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Football Column

4 Linesman

Indian footballs' connection to England

4 Linesmen

I have watched football all my life and would probably say I have an unhealthy obsession with the game and like all fans I have my own ideas of how to improve it. My main bugbear though is the linesman/referees assistant.

In the top flight in countries like England, Italy and Spain where money is available for it why do we only have two linesmen? Surely it makes sense to have four? Then they can make better judgements on calls on whether the ball crossed the line or not. Also it should increase the likelihood of an attacker getting the benefit of the doubt in offside calls if players are only given offside when both linesmen raise their flags.

But the main reason I have for pushing for four linesmen is because a referee needs their help. The four linesman could then pick up on shirt pulling, elbows and other goings on that goes on out of view of the referee.

What annoys me the most is the blatant body checks and shirt pulls that go on out of view of the referee to stop a player making a run in behind a defender. I do get sick of the media telling me that seeing players sent off spoils the game when to my mind what spoils the game are the cynical so-called 'clever' fouls that stop an attacker in full flow for very little punishment.

Plus I believe that if players got harsher punishment for those sort of fouls they would be a lot less likely to commit them in the first place. I do not believe they would lead to more bookings and red cards overall, just a lowering of cynical fouls.

After all they said the outlawing of the tackle from behind would lead to most games ending with at least one player being sent off but as we have seen all that has happened is that the players have altered their game to compensate for the rule changes.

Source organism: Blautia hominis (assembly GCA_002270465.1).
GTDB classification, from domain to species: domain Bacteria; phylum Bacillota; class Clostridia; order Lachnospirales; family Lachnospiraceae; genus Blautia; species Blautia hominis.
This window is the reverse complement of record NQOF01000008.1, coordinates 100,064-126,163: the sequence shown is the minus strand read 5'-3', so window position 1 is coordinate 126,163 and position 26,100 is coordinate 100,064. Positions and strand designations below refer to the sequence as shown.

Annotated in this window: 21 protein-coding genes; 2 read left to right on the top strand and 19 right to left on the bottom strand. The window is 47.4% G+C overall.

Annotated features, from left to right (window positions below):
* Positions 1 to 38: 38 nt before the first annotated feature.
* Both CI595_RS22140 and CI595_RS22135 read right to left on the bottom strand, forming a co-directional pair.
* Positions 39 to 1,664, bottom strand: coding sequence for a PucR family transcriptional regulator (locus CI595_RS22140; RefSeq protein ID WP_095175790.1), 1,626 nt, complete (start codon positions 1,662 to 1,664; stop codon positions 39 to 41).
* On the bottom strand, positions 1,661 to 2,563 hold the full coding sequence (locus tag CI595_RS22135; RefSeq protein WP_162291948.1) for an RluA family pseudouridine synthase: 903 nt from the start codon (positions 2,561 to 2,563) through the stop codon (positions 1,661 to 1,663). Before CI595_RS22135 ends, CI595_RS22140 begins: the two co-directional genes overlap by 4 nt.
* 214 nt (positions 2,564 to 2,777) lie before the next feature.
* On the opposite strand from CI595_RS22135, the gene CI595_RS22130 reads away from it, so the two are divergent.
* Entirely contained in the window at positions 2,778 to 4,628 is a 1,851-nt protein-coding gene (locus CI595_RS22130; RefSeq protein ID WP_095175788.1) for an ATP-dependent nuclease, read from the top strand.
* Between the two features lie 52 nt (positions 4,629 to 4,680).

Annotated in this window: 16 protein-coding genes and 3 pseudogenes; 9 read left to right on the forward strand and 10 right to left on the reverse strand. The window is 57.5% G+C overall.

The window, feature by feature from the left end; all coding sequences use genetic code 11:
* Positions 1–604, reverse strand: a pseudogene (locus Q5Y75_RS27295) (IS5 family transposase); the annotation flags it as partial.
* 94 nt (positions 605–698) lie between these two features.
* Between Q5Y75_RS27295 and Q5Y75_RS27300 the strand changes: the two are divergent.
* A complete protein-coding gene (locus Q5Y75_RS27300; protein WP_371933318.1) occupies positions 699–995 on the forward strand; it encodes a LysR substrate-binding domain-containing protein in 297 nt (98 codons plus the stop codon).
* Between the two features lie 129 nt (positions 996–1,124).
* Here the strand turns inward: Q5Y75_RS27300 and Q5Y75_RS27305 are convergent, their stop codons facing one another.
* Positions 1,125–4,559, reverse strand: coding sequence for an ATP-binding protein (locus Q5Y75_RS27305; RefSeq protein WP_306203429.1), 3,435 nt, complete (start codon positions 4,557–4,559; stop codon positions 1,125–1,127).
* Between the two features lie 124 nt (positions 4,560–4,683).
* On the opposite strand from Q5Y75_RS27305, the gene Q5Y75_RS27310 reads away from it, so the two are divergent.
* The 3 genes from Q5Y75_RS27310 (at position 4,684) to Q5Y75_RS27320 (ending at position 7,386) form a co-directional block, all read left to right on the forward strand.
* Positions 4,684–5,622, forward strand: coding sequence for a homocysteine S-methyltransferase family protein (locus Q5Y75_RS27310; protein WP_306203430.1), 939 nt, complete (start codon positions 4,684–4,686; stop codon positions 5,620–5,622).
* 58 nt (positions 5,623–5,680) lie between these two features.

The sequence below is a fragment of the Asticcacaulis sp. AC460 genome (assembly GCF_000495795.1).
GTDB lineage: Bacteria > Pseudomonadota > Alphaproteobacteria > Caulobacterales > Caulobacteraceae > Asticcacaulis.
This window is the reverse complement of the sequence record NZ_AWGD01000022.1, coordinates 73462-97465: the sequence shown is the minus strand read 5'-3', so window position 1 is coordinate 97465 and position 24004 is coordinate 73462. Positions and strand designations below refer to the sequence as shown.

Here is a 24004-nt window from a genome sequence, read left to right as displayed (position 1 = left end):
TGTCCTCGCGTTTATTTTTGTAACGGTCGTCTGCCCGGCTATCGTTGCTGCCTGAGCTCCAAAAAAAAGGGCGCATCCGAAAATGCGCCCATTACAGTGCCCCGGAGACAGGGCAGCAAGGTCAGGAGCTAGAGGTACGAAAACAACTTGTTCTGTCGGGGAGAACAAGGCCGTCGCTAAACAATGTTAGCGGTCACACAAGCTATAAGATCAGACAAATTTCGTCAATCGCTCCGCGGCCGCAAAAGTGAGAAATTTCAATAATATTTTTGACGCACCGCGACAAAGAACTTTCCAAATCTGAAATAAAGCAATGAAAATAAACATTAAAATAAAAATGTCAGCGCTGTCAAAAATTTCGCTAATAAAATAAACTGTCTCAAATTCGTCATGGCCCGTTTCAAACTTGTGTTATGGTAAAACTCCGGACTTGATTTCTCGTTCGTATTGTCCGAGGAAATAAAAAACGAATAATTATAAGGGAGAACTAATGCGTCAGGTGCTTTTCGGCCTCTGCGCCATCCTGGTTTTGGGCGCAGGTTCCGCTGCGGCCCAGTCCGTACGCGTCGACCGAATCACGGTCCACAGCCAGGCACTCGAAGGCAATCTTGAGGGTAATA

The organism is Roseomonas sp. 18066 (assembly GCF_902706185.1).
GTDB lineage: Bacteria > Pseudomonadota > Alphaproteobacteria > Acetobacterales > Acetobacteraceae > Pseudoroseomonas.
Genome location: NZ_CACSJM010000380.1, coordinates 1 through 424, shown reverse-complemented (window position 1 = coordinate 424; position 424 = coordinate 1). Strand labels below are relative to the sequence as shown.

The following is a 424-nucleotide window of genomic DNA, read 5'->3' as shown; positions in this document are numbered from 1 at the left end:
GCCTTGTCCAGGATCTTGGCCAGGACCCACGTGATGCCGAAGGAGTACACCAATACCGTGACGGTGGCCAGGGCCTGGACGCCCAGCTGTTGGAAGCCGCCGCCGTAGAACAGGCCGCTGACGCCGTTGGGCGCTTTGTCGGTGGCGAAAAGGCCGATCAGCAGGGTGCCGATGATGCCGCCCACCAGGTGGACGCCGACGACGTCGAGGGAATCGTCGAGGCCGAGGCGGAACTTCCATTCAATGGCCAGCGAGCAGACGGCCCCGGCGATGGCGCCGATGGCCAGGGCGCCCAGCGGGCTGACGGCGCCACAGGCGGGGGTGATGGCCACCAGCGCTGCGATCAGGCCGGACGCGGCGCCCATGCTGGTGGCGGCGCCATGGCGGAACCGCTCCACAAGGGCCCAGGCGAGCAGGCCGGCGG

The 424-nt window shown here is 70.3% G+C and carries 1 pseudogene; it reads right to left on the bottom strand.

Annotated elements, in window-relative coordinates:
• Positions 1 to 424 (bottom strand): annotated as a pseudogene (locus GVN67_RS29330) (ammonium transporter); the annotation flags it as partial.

The other thing, is that a linesman will then always be on the right side of the pitch - unlike now where players can get away with taking corners out of the quadrant etc because the linesman is on the other side of the pitch.

Apart from little modifications like this though I personally feel football has no need to change. Certainly I would hate to see the referee losing the power he currently has as while it might reduce the potential for corruption it would also lose the talking points that the ref provides by making human errors.

Lets face it we all want to talk about the referee not giving or giving a crucial penalty, missing a foul etc which gives us an easy excuse for our team losing rather than admitting it wasn't good enough to beat the opposition.

After all who does not believe that their team is the greatest team there is? We all know that at every level, the fans chant that their team is the greatest the world has seen even though we know it isn't true, we still believe it

Having said that it would be an improvement if the match officials, a representative of the two clubs that have just played, and an independent official all sat down after a match and went through the match video checking their decisions. The club officials could then query decisions that the clubs disagreed with and retrospective punishments or reprieves could be handed out by the match referee.

Indian footballs' connection to England

Football is not just a game, it’s a passion which unites people around the globe. So it does in India. Be it kids or adults, everyone has a passion - the game of football. My first column for will focus the status of English football to Indian football.

English football is highly respected worldwide and the Premier League is titled one of the best leagues. The Premier League is packed with stars from different nations and cultures competing to clinch titles and glory.